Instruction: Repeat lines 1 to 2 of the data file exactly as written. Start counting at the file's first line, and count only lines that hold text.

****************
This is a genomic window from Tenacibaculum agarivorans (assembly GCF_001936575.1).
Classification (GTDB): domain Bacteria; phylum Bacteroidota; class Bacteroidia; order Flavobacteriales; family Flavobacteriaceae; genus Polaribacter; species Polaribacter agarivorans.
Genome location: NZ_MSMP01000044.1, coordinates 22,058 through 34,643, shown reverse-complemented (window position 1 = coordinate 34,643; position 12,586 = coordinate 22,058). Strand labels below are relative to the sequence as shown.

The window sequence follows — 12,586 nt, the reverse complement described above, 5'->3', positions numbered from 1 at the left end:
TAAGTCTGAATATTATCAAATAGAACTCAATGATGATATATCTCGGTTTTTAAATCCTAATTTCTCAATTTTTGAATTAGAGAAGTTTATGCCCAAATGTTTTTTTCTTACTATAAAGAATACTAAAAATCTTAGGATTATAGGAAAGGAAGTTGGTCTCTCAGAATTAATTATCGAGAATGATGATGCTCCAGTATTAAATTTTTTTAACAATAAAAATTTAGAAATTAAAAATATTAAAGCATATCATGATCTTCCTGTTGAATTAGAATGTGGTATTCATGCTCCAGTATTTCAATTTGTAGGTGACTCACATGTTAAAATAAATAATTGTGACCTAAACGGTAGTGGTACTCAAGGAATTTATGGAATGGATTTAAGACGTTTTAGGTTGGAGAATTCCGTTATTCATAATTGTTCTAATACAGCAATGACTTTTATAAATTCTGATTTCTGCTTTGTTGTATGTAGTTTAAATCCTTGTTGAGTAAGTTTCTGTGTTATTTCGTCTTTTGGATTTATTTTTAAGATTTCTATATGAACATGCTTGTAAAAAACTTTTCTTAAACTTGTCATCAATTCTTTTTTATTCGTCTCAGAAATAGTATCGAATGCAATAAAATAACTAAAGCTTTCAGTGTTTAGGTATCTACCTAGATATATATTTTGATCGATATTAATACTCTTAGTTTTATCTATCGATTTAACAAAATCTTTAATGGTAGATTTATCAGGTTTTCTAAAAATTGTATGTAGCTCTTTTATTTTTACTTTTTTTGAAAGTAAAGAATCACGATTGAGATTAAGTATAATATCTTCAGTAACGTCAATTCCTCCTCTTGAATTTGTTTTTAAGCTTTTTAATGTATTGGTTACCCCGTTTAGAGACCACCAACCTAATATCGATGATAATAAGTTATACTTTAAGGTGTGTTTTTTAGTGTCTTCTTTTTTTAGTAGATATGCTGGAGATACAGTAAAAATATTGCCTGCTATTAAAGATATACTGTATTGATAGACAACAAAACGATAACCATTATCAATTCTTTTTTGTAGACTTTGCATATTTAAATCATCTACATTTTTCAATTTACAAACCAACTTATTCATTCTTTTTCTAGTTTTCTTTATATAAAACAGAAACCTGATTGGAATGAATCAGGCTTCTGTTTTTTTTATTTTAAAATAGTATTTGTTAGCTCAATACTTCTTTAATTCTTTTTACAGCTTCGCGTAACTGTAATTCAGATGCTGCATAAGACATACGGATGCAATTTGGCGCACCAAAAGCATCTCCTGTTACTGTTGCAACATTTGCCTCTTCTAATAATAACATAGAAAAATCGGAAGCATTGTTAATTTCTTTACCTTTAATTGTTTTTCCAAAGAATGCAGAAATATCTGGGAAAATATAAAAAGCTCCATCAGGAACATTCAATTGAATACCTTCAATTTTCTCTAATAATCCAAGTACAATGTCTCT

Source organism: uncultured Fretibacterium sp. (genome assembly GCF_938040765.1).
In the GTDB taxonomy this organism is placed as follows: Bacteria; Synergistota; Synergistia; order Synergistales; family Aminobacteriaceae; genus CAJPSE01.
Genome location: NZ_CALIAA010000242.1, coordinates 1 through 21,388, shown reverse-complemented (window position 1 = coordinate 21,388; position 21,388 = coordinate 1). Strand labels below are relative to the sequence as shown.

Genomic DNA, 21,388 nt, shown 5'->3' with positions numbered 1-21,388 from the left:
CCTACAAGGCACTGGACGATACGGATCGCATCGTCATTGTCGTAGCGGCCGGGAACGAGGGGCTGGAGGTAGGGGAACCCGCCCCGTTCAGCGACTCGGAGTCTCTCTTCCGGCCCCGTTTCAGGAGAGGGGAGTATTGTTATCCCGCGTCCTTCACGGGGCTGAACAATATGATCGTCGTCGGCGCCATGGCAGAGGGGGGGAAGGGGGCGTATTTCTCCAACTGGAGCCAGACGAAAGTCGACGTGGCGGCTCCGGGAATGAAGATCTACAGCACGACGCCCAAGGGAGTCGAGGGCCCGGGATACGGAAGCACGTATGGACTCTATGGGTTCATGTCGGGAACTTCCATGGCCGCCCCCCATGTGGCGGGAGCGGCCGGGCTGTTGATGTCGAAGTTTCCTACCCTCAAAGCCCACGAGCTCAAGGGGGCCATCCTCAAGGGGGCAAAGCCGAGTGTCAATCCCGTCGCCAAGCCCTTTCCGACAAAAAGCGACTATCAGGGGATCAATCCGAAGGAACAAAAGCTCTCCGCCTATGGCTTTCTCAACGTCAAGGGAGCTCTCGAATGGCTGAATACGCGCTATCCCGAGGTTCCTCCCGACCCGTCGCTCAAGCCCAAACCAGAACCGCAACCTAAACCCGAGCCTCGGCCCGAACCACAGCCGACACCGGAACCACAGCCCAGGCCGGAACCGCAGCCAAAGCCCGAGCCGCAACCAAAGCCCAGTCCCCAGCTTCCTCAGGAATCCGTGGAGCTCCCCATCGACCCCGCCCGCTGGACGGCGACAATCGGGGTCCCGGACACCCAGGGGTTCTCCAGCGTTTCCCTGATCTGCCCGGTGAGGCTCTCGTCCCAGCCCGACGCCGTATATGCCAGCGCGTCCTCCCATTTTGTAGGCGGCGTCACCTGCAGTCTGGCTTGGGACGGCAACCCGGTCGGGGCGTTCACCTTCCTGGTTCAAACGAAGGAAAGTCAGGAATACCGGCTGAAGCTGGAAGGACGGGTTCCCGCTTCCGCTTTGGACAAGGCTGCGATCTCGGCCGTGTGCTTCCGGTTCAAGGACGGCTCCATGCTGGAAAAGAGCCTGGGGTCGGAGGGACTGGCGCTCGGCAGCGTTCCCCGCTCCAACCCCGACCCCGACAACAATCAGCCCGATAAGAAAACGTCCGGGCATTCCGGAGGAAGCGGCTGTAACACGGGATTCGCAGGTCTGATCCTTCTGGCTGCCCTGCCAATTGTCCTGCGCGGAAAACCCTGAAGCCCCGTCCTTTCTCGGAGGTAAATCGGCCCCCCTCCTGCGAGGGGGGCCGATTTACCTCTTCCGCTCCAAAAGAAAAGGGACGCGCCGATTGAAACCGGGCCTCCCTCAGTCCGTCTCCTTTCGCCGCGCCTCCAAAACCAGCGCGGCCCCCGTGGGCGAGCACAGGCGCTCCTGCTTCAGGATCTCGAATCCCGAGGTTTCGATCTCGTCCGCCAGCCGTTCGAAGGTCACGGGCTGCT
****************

This is a genomic window from Tenacibaculum agarivorans (assembly GCF_001936575.1).
Classification (GTDB): domain Bacteria; phylum Bacteroidota; class Bacteroidia; order Flavobacteriales; family Flavobacteriaceae; genus Polaribacter; species Polaribacter agarivorans.